- The Washington Times - Tuesday, June 29, 2004

Antawn Jamison was playing pool in a sports bar in Chapel Hill, N.C., last Wednesday with Washington Wizards center Brendan Haywood when someone told him to look at the television.

That’s how he learned he and Haywood, former teammates at North Carolina, were going to play together again.

“I looked up and saw Dallas [sends] Antawn Jamison to the Wizards,” said Jamison, who was introduced at a press conference yesterday at MCI Center. “Ever since then there was a smile on my face.”

Ernie Grunfeld likely had the same expression. The Washington general manager unloaded disappointing veterans Jerry Stackhouse and Christian Laettner — both of whom were locker-room liabilities — and the fifth pick in the NBA Draft for Jamison. The Mavericks likely made the move to help precipitate a swap for Los Angeles Lakers center Shaquille O’Neal.

Meanwhile, the Wizards obtained a versatile 6-foot-9 forward known for his squeaky-clean image and workmanlike approach.

“Adding Antawn gives us another piece in our goal to become perennial playoff contenders,” Grunfeld said. “When you have a young team like we do, one of the youngest in the league, he is the type of player that young players are going to look up to.”

Wizards coach Eddie Jordan called Jamison — at 28 one of the oldest players on the roster — a “terrific person” who is very “coachable.” Jordan sees him as an offensive weapon who likes to run and can rebound from either forward position.

“Quicker than anybody I’ve seen since Bernard King, who was very quick off the dribble,” the second-year coach said. “He’s not your typical ‘pull-up jumpshot’ type of player. He’s not your typical post-up player. However, he’s very athletic, fast and quick. He can get out on the floor.”

Jamison, who has averaged 19.1 points and 7.2 rebounds over his six-year NBA career, is expected to start at small forward alongside Kwame Brown. Guards Gilbert Arenas and Larry Hughes and Haywood could constitute the remainder of the starting lineup.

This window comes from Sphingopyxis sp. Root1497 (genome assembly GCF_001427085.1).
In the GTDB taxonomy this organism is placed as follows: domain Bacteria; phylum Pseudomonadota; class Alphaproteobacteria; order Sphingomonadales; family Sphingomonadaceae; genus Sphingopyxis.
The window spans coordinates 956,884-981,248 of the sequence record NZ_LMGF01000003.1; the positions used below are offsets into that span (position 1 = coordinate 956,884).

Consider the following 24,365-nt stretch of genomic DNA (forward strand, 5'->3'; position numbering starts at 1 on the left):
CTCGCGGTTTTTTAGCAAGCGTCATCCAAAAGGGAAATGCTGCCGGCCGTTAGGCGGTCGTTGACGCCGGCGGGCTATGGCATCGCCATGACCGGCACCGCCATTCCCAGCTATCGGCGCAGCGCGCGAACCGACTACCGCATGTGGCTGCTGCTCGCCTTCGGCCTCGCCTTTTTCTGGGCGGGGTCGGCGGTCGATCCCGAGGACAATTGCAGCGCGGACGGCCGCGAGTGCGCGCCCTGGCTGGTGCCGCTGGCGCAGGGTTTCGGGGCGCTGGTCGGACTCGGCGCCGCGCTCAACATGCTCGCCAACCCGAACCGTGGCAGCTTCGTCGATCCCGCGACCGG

Jamison said he didn’t put much stock in Washington’s 25-57 record last season or its seven-year absence from the playoffs.

“I just looked at it as a situation that had some great pieces,” said Jamison, who won the NBA’s Sixth Man award last season while averaging 14.8 points and shooting 53.5 percent from the floor (third best in the league). “There could have been a lot of other places I could have gone, and it was like, ‘Whoa, there was probably no opportunity that they could find a way to get it done.’

“When you have a guy as explosive as Gilbert Arenas, who could be an All-Star in this league one day; Larry Hughes is a very steady veteran in this league who can get you 35 or 40 any particular night, and he’s very unselfish; then you add myself, that’s a great trio.”

Jamison already is familiar with several Wizards. He played with Hughes and Arenas with Golden State and called it a luxury to have a shot blocker like his former Tar Heels teammate, Haywood.

The Wizards’ next order of business could be re-signing Etan Thomas, a restricted free agent Jamison called a “beast” on the boards. Washington has the right to match any offer made to the forward, and Grunfeld promised Jamison that Thomas would stay in Washington.

“I think I have. Yes,” Grunfeld said with a straight-face. “We like what Etan brings to our team. We like what he brings to the table. And at the appropriate time we will sit down with him and his representative, who just happens to be the same as Antawn’s representative, and see if we can hammer out a deal. He is definitely in our future plans.”

That future seems a lot brighter without the injured Stackhouse, who was at odds with the team and missed much of last season with various injuries, and Laettner, an enigma who was suspended for five games after violating the league’s drug policy last season.

Jamison said he learned about a winning and selfless atmosphere last season in Dallas, a contrast from the five seasons he spent in the Warriors’ culture of losing. As a result, the Naismith Award winner as the top college player in 1997-98 plans to be a positive role model on and off the court.

“This is not a situation that I’m coming to be the face of the team or just to have good guys in the locker room,” said Jamison, who made $11.3 million last season and is signed for three more seasons. “I really think we have enough to really make a run for the playoffs. By bringing me here, this is not ‘Let’s wait three or four years to see what can happen.’ We are trying to find ways to get this done very quickly.”

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